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Atheists want school to stop playing Handel's 'Hallelujah', accuses song of 'proselytizing'

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The atheist group Freedom From Religion Foundation got upset when George Handel's 'Hallelujah' was played during a school's morning announcement. |

The atheists from the Freedom From Religion Foundation (FRFF) are once again attempting to remove any trace of Christianity from schools after they complained about the "Hallelujah Chorus" being played in a school in Oak Ridge, Tennessee.

The atheist group is upset after a teacher at Linden Elementary School played a part of the George Handel's "Hallelujah Chorus" during morning announcements.

"While this music may be beautiful and even inspirational for Christians, it is not acceptable for broadcasting to the entire student body at Linden Elementary," Aleta Ledendecker wrote in a letter to the school district, which was obtained by the Oak Ridger.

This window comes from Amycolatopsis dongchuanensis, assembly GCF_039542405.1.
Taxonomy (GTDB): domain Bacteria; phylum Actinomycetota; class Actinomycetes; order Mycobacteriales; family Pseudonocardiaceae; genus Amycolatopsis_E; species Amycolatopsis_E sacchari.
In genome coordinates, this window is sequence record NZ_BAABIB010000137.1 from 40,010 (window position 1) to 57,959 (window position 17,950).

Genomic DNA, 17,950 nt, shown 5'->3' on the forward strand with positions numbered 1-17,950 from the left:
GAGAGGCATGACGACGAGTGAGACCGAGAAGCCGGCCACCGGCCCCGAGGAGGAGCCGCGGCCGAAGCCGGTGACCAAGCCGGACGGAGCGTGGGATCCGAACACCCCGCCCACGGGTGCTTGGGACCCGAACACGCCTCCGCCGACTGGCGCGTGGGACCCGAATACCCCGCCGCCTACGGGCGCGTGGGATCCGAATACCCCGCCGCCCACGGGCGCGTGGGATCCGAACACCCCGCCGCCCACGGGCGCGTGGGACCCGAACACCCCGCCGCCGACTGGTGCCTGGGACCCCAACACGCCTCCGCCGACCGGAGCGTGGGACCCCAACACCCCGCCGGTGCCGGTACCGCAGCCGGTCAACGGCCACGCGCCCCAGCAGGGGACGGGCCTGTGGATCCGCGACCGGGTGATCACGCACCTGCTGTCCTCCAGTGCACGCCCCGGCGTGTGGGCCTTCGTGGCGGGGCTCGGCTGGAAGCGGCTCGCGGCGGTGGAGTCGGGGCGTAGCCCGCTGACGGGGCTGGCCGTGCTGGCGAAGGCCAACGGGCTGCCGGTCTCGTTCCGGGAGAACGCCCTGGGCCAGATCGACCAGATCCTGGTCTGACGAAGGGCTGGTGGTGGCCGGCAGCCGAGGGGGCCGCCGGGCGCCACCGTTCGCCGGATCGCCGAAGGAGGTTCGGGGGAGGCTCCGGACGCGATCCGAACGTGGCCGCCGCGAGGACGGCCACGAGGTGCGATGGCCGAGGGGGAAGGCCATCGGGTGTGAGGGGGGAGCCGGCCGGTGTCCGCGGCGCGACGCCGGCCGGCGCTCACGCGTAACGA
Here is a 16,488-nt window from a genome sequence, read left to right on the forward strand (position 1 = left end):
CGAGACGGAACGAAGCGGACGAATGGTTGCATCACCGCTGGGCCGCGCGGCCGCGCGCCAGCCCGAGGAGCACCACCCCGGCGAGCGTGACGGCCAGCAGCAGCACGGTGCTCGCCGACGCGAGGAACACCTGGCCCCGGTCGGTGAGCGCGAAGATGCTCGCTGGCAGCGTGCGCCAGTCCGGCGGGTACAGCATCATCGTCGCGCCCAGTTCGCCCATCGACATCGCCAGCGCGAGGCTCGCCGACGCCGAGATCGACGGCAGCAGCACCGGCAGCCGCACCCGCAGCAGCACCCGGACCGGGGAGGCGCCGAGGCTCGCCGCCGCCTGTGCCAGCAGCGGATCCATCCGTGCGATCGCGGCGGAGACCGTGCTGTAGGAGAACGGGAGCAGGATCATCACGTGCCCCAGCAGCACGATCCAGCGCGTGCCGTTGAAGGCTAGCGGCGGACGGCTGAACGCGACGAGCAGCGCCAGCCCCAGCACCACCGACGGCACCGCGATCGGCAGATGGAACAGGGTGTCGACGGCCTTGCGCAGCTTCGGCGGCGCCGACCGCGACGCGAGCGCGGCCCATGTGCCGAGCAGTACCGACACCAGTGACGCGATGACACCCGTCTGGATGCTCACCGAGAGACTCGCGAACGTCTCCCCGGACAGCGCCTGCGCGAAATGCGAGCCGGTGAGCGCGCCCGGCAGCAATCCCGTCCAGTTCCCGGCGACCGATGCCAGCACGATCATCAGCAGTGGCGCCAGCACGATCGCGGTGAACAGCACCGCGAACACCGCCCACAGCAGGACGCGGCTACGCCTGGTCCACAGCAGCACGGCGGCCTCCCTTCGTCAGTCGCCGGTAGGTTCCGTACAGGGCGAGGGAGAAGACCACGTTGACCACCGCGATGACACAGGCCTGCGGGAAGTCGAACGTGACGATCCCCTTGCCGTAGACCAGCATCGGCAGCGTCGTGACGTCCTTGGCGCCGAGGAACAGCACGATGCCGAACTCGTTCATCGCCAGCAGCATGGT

Ledendecker also said in the letter that the FRFF is acting on behalf of two parents, who had children enrolled in the school. "In consideration of all the possible choices of music, this piece with its distinctly religious content can be interpreted as proselytizing," she added.

Ledendecker even urged the school district to consider the feelings of Christians if they were to walk in to the school and hear music with the words, "Praise Allah. Allah is king on high. Bow down to Allah," blaring through the PA system.

However, the school district paid no heed to the complaint made by the FRFF and informed the "Todd Starnes Show" that the teacher's decision to play the "Hallelujah Chorus" was justified.

"The passage was selected to correspond with the school's overall music curriculum that, for that particular week, featured the musical works of George Handel," the school spokesperson said in a message shared to Charisma News

"The school system strongly disagreed with her position and, through our school board's attorney, we responded promptly to the writer, suggesting that she was in error," the spokesperson added.

The school district believes Lendecker only acted upon "insufficient information" that was "taken entirely out of context." The spokesperson added that Lendecker has a "fundamental misunderstanding of the First Amendment's relationship with historically sacred classical music compositions being taught in a public-school music curriculum."

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